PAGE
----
A couple of weeks ago I was sitting flicking through YouTube when it through up a recommendation for what I assumed was a segment of an episode of a documentary. As it transpired, it was the whole episode and YouTube appeared to home the a couple of series of it (all apparently uploaded by the BBC, so it’s legit). I ended up binge watching all of the available episodes in two nights (a common theme in my life, I am aware). Regardless of your thoughts on TV licensing, the BBC can turn out some really good British content and this definitely fitted that bill.
The documentary – at least, I’m going to call it a documentary as I’m not sure what else you would call it – tracked the lives of women who were living homeless on the streets of Brighton in England. Women with different stories, different reasons for finding themselves on the streets, different experiences and outlooks. Women who are fighting and women who feel utterly defeated.
While watching all of these episodes, a lot of thoughts ran through my mind and I thought I’d share some of them with you…
- This is such a shame. This is absolutely heart breaking. I am absolutely just want to give these women a giant cuddle. Except maybe her, because you know what she doesn’t really seem to want to help herself and even with my innate need to see the good in people I’m struggling to feel sorry for her.
- Life is really freaking fragile.
- How can the film crew stand there and film someone injecting drugs and not intervene?
- How can people be so cruel? How can people assault somebody who is living rough (or, to be quite honest, how can you justify assaulting anybody regardless of their situation)? How can a human being just walk past another human being who is keeping to themselves, sitting or even sleeping in a doorway, and think that it is their duty to just kick them in the face repeatedly?
- These women are actually incredible, and some of them are quite frankly kinda awe inspiring. Not in their stories, but in their resilience, determination and kindness.
- Why can we not house people together? Every time one of them finally gets somewhere to stay there always seems to be strict rules that it is a single person tenancy, meaning that not only do they find their new bed lonely (because they’re so used to being surrounded by people on the streets) many of them are also riddled with guilt at leaving friends, peers, or loved ones on the streets and this is essentially why so many of them seem to end up back there. Surely to house two people, even in a small place, would be better for everybody?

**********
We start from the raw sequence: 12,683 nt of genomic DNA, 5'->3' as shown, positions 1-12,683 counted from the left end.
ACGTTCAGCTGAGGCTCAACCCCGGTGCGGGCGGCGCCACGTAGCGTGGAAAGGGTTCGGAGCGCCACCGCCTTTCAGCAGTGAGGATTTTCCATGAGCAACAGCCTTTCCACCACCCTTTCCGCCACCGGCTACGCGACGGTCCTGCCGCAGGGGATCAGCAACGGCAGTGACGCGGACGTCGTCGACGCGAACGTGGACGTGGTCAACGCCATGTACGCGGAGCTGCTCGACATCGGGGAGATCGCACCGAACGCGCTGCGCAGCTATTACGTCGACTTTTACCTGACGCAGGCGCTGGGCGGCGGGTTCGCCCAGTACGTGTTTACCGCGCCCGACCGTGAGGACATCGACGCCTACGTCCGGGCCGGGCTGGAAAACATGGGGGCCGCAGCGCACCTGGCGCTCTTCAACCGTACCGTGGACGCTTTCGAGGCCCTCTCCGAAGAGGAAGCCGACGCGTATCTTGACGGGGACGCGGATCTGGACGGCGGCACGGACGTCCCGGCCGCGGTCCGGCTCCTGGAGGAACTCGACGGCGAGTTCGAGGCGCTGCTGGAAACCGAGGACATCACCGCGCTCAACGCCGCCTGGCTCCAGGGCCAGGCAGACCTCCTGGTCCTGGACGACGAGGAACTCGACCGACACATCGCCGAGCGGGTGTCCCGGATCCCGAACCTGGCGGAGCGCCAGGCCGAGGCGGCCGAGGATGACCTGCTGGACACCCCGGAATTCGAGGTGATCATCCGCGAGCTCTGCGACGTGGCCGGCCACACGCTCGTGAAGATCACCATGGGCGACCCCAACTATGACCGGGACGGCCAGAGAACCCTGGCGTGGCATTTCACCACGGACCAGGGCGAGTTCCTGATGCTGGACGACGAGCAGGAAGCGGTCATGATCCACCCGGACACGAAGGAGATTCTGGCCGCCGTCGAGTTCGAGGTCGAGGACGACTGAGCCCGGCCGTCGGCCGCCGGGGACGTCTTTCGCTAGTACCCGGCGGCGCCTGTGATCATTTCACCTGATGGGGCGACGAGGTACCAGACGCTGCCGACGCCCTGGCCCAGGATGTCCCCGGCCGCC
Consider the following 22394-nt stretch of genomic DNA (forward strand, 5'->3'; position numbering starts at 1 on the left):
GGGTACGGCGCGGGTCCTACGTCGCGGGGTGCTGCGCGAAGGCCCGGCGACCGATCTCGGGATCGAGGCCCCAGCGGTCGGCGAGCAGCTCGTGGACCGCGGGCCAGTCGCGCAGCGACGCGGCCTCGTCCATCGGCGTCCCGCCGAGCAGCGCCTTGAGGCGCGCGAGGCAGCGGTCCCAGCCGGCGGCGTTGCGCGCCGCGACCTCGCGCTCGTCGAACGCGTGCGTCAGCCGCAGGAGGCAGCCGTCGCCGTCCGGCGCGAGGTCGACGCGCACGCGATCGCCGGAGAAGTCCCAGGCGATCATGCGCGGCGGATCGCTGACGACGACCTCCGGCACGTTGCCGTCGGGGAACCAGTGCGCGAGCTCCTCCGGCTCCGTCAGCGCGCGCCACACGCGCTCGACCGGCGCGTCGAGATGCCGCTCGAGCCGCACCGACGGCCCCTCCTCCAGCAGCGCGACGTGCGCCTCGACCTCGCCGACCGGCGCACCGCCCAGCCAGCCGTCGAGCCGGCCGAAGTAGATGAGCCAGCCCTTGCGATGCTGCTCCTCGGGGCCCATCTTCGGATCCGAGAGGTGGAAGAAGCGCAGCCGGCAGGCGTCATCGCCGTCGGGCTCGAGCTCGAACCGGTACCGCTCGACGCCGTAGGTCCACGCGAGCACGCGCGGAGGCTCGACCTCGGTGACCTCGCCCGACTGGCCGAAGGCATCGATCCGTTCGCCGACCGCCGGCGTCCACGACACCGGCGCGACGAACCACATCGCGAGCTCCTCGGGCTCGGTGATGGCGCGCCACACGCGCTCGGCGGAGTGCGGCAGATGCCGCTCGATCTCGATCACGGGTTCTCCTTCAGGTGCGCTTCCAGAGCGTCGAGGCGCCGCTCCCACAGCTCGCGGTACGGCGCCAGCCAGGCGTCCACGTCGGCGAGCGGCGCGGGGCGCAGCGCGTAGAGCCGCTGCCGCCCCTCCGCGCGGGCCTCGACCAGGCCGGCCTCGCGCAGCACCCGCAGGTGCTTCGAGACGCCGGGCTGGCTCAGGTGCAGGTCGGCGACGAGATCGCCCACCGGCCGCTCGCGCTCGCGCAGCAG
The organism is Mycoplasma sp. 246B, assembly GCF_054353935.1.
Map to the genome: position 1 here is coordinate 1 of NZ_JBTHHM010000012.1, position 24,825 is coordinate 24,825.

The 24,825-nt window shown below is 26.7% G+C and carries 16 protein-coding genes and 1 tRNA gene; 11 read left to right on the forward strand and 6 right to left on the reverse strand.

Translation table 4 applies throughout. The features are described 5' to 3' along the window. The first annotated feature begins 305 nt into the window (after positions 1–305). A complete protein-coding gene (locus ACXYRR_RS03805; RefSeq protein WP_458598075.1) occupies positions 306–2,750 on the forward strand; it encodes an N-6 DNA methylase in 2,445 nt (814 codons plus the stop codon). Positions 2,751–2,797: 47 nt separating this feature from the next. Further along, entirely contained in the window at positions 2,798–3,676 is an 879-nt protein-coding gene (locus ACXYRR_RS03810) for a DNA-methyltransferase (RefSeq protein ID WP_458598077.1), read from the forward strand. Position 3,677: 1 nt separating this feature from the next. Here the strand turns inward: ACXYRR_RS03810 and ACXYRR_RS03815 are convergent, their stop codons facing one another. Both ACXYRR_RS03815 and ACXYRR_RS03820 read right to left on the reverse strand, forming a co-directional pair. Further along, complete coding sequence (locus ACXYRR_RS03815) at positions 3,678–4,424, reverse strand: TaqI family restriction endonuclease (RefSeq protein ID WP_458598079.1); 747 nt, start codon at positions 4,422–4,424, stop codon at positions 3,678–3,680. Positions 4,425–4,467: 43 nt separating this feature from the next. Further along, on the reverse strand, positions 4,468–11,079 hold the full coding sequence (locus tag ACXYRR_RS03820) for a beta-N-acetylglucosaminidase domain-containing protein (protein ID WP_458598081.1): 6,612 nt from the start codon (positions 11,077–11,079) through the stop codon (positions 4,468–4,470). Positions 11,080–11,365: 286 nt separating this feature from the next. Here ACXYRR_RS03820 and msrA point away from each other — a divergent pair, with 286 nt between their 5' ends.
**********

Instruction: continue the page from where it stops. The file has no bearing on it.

- I wonder how she’s doing now.
- We need more centres, or something, that are willing to work as addresses for homeless people while they try to find their feet. Without an address homeless people struggle to apply for jobs, for bank accounts, for benefits, for property – it just seems to be an endless cycle of us not helping people who need help.
- Is there really not more that the government/national services can do, especially for the ones who really want to turn their lives around?
- If they can identify that so many of the people – men and women alike – who are finding themselves on the streets have a background in the care system, why are they not providing more support at that stage to prevent it reaching this stage?
- I don’t know if I could cope with being homeless.
- Why do women still require men for ‘protection’, and why do people give more generously to women? Why does feminism successes not extend to homelessness?
- Are interviews really necessary to decide who gets help? Do we not want to help everyone? Is holding somebody’s past against them really helpful? How exactly do you decide who is more deserving of support?
- What kind of support is there in place for people who move here from other countries and find themselves homeless? Is it the same or different?
- I never thought about that before (in relation to a lot of things).
*I realise that a lot of the time when I say “why” the answer relates to funding, or there is a similarly ‘logical’ answer, but it doesn’t stop us as humans wondering why we can’t do more for our fellow humans.